Politics

Rishi Sunak's post-Budget photo opps have not gone well at all

Always nice to know the man in charge of the public's money doesn't know how to make a card payment.

Sunak fills up a car with petrol after announcing a 5p cut to fuel duty. Image: HM Treasury/flickr

Rishi Sunak ended his spring statement by trumpeting the fact he’s responsible for the biggest personal tax cut in a generation – reminding many of his supposed leadership ambitions.

To burnish his credentials, Sunak set out on a media round – with disastrous results. A photo of him filling up a car while wearing a mic, abjectly failing to use contactless, and footage of him telling a reporter “we all have different breads in our house” all invited mockery.

Delivered as income for Brits faced the biggest drop since the 1950s, it was hoped Sunak’s Spring Statement would provide relief for millions struggling with the cost of living crisis.

He announced a 5p cut to fuel duty, and raised the National Insurance threshold by £3,000, but the Joseph Rowntree foundation estimated 600,000 people would be pulled into poverty as a result of the mini-budget.

In the hours after Sunak left the despatch box, he embarked on a media round to promote the economic measures.

Petrol

Fresh off the back of a 5p cut to fuel tax, Asda announced it would be cutting the price of petrol by 6p a litre. Eager to highlight the headline policy from the Spring Statement, Sunak tweeted a photo of himself at the pump, filling up a Kia Rio.

The billionaire chancellor reportedly put £30 of fuel in. Disclaimer: That’s not his car.

It appears he doesn’t know how to make contactless payments

In the hours after his statement, Sunak may have been hoping to be painted as a chancellor who does not recklessly spend money.

What he got was an image as a man who literally does not know how to spend money.

While trying to pay for a can of Coke, Sunak held his card not to the card reader, but to the barcode scanner.

‘We all have different breads in my house’

Asking politicians to name the price of everyday shop items is a trap as old as time. While mayor of London, Boris Johnson proudly admitted he didn’t know the price of milk.

Speaking to BBC Breakfast, Sunak was asked to name an item he’d noticed get more expensive. He said bread, and was asked which kind of bread he bought.

His reply: “It’s a Hovis kind of seeded thing. We have a whole range of different – we all have different breads in my house, a degree of healthiness between my wife, myself and my kids.”

Support your local Big Issue vendor

If you can’t get to your local vendor every week, subscribing directly to them online is the best way to support your vendor. Your chosen vendor will receive 50% of the profit from each copy and the rest is invested back into our work to create opportunities for people affected by poverty.
Vendor martin Hawes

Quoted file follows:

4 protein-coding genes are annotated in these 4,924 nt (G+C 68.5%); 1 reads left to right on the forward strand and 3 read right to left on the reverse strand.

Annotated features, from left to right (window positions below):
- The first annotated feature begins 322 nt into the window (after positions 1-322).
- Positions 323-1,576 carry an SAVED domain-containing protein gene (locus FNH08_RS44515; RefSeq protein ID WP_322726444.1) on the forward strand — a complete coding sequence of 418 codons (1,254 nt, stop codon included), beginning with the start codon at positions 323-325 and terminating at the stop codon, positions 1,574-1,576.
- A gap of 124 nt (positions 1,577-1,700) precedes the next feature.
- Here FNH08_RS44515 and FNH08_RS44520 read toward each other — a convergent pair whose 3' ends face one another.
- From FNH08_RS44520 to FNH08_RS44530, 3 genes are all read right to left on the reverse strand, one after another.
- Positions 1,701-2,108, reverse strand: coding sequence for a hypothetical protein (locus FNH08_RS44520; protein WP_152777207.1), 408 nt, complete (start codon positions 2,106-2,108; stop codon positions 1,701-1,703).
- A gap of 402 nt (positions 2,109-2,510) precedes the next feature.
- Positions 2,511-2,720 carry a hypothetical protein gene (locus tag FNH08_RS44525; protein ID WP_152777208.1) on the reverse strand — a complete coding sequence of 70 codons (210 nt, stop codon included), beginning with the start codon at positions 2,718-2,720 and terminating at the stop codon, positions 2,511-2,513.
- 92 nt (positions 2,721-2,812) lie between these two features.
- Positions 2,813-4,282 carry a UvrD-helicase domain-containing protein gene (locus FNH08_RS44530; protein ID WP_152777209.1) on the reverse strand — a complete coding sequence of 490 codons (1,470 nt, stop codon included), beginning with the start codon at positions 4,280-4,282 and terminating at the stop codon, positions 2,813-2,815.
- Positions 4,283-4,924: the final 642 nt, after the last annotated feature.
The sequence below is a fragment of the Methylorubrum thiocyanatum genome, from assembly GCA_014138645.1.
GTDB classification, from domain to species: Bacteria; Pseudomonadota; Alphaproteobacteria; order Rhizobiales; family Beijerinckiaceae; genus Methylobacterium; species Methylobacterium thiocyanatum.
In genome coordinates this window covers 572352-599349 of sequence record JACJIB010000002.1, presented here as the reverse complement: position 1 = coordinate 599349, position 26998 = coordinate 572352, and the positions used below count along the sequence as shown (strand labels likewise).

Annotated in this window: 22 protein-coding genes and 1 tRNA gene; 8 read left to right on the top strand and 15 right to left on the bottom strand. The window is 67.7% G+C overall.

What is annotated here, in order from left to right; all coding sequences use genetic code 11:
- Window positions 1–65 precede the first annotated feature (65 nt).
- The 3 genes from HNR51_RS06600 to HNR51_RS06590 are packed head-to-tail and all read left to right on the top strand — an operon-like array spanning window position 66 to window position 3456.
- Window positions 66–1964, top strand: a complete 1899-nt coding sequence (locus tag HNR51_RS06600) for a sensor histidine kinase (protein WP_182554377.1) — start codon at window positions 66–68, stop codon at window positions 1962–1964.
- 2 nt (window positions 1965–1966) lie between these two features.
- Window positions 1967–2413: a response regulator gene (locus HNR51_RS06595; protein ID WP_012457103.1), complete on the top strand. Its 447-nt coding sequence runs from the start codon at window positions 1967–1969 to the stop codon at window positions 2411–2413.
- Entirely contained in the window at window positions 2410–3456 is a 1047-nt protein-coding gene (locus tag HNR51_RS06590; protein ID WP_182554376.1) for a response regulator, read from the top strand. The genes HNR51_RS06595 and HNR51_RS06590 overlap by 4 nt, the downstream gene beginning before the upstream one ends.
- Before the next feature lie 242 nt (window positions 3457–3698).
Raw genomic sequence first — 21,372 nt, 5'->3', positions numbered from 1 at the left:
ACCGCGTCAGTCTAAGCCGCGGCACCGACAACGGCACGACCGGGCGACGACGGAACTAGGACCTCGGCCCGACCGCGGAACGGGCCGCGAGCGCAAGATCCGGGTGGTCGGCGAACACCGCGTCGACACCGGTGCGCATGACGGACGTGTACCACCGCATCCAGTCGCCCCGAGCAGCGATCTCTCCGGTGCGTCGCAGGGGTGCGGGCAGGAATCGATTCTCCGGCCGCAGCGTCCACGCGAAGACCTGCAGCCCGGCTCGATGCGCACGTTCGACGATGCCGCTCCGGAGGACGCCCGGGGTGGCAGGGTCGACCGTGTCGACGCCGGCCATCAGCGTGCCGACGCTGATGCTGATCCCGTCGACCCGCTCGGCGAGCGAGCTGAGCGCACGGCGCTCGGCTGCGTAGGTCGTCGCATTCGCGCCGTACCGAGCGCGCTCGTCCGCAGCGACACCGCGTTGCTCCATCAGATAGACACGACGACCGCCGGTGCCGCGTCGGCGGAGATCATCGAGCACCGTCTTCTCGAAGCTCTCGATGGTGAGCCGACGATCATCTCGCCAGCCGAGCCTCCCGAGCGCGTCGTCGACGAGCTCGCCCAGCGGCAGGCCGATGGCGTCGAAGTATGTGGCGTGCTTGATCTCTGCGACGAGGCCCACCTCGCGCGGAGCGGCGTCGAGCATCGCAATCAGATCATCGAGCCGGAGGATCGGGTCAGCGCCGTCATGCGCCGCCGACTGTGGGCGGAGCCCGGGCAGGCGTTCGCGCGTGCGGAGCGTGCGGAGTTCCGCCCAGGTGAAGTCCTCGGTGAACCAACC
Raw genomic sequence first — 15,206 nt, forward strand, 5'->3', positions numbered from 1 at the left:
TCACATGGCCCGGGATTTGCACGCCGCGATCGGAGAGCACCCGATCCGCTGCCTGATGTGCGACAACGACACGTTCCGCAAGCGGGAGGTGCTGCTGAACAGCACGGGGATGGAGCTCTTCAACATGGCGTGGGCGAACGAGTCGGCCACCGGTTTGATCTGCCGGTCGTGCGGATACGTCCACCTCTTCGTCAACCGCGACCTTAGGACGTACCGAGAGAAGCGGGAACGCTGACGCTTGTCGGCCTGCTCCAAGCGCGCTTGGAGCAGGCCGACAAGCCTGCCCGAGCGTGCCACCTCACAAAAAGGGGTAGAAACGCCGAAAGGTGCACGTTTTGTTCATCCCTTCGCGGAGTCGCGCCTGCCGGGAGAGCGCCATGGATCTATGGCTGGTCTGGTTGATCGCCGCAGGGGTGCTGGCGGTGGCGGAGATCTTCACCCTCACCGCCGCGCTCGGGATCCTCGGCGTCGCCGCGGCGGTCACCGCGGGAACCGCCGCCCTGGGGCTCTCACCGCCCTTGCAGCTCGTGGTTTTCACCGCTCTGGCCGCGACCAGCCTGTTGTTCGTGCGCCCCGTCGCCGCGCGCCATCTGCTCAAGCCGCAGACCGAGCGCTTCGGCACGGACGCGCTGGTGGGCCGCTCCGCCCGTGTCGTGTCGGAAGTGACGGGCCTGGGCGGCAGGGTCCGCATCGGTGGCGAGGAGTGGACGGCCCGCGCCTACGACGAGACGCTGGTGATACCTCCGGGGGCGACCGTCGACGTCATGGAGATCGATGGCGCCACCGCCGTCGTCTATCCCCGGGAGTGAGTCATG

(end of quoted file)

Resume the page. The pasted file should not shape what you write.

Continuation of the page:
Recommended for you

View all
Rory Stewart: 'I assumed I'd die a heroic death in my early 30s'
Letter To My Younger Self

Rory Stewart: 'I assumed I'd die a heroic death in my early 30s'

How political cartoonists influenced both Churchill and Sunak's crushing election defeats
Politics

How political cartoonists influenced both Churchill and Sunak's crushing election defeats

Marginalised, sceptical and locked out of housing: Why young people didn't vote in the general election
Keir Starmer during the 2024 general election campaign
Democracy

Marginalised, sceptical and locked out of housing: Why young people didn't vote in the general election

What will be in King's Speech? Here's 5 things to look out for – from benefits to conversion therapy
King's speech

What will be in King's Speech? Here's 5 things to look out for – from benefits to conversion therapy

Most Popular

Read All
Renters pay their landlords' buy-to-let mortgages, so they should get a share of the profits
Renters: A mortgage lender's window advertising buy-to-let products
1.

Renters pay their landlords' buy-to-let mortgages, so they should get a share of the profits

Exclusive: Disabled people are 'set up to fail' by the DWP in target-driven disability benefits system, whistleblowers reveal
Pound coins on a piece of paper with disability living allowancve
2.

Exclusive: Disabled people are 'set up to fail' by the DWP in target-driven disability benefits system, whistleblowers reveal

Cost of living payment 2024: Where to get help now the scheme is over
next dwp cost of living payment 2023
3.

Cost of living payment 2024: Where to get help now the scheme is over

Strike dates 2023: From train drivers to NHS doctors, here are the dates to know
4.

Strike dates 2023: From train drivers to NHS doctors, here are the dates to know

Support our vendors with a subscription

For each subscription to the magazine, we’ll provide a vendor with a reusable water bottle, making it easier for them to access cold water on hot days.